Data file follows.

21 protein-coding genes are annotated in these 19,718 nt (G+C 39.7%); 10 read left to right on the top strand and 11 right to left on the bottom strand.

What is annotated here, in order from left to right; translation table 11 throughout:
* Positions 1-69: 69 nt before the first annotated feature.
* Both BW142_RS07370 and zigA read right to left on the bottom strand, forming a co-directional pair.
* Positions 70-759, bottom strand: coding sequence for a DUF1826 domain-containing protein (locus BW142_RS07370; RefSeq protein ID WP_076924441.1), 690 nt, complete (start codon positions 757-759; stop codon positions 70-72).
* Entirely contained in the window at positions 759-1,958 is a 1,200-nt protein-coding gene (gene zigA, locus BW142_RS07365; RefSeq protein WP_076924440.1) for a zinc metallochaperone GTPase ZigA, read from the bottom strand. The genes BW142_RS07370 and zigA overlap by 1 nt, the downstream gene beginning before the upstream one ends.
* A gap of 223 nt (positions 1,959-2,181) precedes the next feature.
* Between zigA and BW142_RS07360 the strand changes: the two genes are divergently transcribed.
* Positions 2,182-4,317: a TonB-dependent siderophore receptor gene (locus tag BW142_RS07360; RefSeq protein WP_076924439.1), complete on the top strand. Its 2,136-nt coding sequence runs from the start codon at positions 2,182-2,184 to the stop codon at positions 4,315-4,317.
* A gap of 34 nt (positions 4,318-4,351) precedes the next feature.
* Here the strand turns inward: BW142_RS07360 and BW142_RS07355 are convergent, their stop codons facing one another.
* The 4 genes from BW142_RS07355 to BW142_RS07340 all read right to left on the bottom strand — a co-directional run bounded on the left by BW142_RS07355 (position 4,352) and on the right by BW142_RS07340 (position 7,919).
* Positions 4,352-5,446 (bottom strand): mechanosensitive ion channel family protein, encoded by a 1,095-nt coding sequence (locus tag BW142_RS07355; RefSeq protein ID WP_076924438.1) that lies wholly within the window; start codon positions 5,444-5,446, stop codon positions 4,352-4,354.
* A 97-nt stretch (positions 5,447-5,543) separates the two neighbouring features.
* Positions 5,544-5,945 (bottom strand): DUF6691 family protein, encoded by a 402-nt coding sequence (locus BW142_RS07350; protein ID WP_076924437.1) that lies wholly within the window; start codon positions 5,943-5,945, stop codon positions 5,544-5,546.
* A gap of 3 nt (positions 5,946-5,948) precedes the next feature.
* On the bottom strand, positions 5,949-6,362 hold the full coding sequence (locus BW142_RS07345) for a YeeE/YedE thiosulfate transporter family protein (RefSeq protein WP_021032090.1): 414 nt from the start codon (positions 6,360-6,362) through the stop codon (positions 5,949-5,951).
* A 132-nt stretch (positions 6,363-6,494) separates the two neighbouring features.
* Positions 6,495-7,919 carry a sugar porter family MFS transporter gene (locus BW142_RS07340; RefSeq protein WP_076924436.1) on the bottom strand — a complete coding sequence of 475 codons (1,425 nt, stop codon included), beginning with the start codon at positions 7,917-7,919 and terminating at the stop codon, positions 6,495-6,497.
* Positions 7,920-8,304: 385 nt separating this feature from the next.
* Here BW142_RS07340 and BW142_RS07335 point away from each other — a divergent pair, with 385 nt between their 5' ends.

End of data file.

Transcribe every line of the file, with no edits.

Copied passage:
21 protein-coding genes are annotated in these 19,718 nt (G+C 39.7%); 10 read left to right on the top strand and 11 right to left on the bottom strand.

What is annotated here, in order from left to right; translation table 11 throughout:
* Positions 1-69: 69 nt before the first annotated feature.
* Both BW142_RS07370 and zigA read right to left on the bottom strand, forming a co-directional pair.
* Positions 70-759, bottom strand: coding sequence for a DUF1826 domain-containing protein (locus BW142_RS07370; RefSeq protein ID WP_076924441.1), 690 nt, complete (start codon positions 757-759; stop codon positions 70-72).
* Entirely contained in the window at positions 759-1,958 is a 1,200-nt protein-coding gene (gene zigA, locus BW142_RS07365; RefSeq protein WP_076924440.1) for a zinc metallochaperone GTPase ZigA, read from the bottom strand. The genes BW142_RS07370 and zigA overlap by 1 nt, the downstream gene beginning before the upstream one ends.
* A gap of 223 nt (positions 1,959-2,181) precedes the next feature.
* Between zigA and BW142_RS07360 the strand changes: the two genes are divergently transcribed.
* Positions 2,182-4,317: a TonB-dependent siderophore receptor gene (locus tag BW142_RS07360; RefSeq protein WP_076924439.1), complete on the top strand. Its 2,136-nt coding sequence runs from the start codon at positions 2,182-2,184 to the stop codon at positions 4,315-4,317.
* A gap of 34 nt (positions 4,318-4,351) precedes the next feature.
* Here the strand turns inward: BW142_RS07360 and BW142_RS07355 are convergent, their stop codons facing one another.
* The 4 genes from BW142_RS07355 to BW142_RS07340 all read right to left on the bottom strand — a co-directional run bounded on the left by BW142_RS07355 (position 4,352) and on the right by BW142_RS07340 (position 7,919).
* Positions 4,352-5,446 (bottom strand): mechanosensitive ion channel family protein, encoded by a 1,095-nt coding sequence (locus tag BW142_RS07355; RefSeq protein ID WP_076924438.1) that lies wholly within the window; start codon positions 5,444-5,446, stop codon positions 4,352-4,354.
* A 97-nt stretch (positions 5,447-5,543) separates the two neighbouring features.
* Positions 5,544-5,945 (bottom strand): DUF6691 family protein, encoded by a 402-nt coding sequence (locus BW142_RS07350; protein ID WP_076924437.1) that lies wholly within the window; start codon positions 5,943-5,945, stop codon positions 5,544-5,546.
* A gap of 3 nt (positions 5,946-5,948) precedes the next feature.
* On the bottom strand, positions 5,949-6,362 hold the full coding sequence (locus BW142_RS07345) for a YeeE/YedE thiosulfate transporter family protein (RefSeq protein WP_021032090.1): 414 nt from the start codon (positions 6,360-6,362) through the stop codon (positions 5,949-5,951).
* A 132-nt stretch (positions 6,363-6,494) separates the two neighbouring features.
* Positions 6,495-7,919 carry a sugar porter family MFS transporter gene (locus BW142_RS07340; RefSeq protein WP_076924436.1) on the bottom strand — a complete coding sequence of 475 codons (1,425 nt, stop codon included), beginning with the start codon at positions 7,917-7,919 and terminating at the stop codon, positions 6,495-6,497.
* Positions 7,920-8,304: 385 nt separating this feature from the next.
* Here BW142_RS07340 and BW142_RS07335 point away from each other — a divergent pair, with 385 nt between their 5' ends.